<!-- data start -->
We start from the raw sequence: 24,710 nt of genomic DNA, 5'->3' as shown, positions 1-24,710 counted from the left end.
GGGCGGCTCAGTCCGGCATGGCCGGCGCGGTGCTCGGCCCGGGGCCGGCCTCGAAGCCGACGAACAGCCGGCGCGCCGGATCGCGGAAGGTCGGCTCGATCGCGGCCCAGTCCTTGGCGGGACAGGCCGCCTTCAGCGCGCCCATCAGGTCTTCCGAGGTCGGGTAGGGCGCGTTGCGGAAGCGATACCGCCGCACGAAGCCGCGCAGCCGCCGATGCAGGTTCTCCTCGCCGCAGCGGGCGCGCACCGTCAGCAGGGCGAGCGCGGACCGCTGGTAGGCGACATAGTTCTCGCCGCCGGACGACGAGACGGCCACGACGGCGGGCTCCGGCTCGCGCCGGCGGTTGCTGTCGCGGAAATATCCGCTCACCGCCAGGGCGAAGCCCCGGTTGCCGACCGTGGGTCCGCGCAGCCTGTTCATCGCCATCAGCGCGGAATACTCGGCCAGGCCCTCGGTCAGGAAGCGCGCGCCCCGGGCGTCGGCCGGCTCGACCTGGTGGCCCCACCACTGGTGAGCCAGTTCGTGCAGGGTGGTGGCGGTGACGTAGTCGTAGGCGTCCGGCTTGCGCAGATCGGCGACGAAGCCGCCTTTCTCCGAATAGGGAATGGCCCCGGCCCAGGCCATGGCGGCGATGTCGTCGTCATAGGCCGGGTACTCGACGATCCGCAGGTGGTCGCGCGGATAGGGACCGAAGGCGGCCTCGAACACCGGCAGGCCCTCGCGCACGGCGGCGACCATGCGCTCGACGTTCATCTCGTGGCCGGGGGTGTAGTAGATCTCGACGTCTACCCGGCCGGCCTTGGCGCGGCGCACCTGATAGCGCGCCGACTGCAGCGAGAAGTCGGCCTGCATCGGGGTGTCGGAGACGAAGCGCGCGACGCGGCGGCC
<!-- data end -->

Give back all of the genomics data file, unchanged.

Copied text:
We start from the raw sequence: 24,710 nt of genomic DNA, 5'->3' as shown, positions 1-24,710 counted from the left end.
GGGCGGCTCAGTCCGGCATGGCCGGCGCGGTGCTCGGCCCGGGGCCGGCCTCGAAGCCGACGAACAGCCGGCGCGCCGGATCGCGGAAGGTCGGCTCGATCGCGGCCCAGTCCTTGGCGGGACAGGCCGCCTTCAGCGCGCCCATCAGGTCTTCCGAGGTCGGGTAGGGCGCGTTGCGGAAGCGATACCGCCGCACGAAGCCGCGCAGCCGCCGATGCAGGTTCTCCTCGCCGCAGCGGGCGCGCACCGTCAGCAGGGCGAGCGCGGACCGCTGGTAGGCGACATAGTTCTCGCCGCCGGACGACGAGACGGCCACGACGGCGGGCTCCGGCTCGCGCCGGCGGTTGCTGTCGCGGAAATATCCGCTCACCGCCAGGGCGAAGCCCCGGTTGCCGACCGTGGGTCCGCGCAGCCTGTTCATCGCCATCAGCGCGGAATACTCGGCCAGGCCCTCGGTCAGGAAGCGCGCGCCCCGGGCGTCGGCCGGCTCGACCTGGTGGCCCCACCACTGGTGAGCCAGTTCGTGCAGGGTGGTGGCGGTGACGTAGTCGTAGGCGTCCGGCTTGCGCAGATCGGCGACGAAGCCGCCTTTCTCCGAATAGGGAATGGCCCCGGCCCAGGCCATGGCGGCGATGTCGTCGTCATAGGCCGGGTACTCGACGATCCGCAGGTGGTCGCGCGGATAGGGACCGAAGGCGGCCTCGAACACCGGCAGGCCCTCGCGCACGGCGGCGACCATGCGCTCGACGTTCATCTCGTGGCCGGGGGTGTAGTAGATCTCGACGTCTACCCGGCCGGCCTTGGCGCGGCGCACCTGATAGCGCGCCGACTGCAGCGAGAAGTCGGCCTGCATCGGGGTGTCGGAGACGAAGCGCGCGACGCGGCGGCC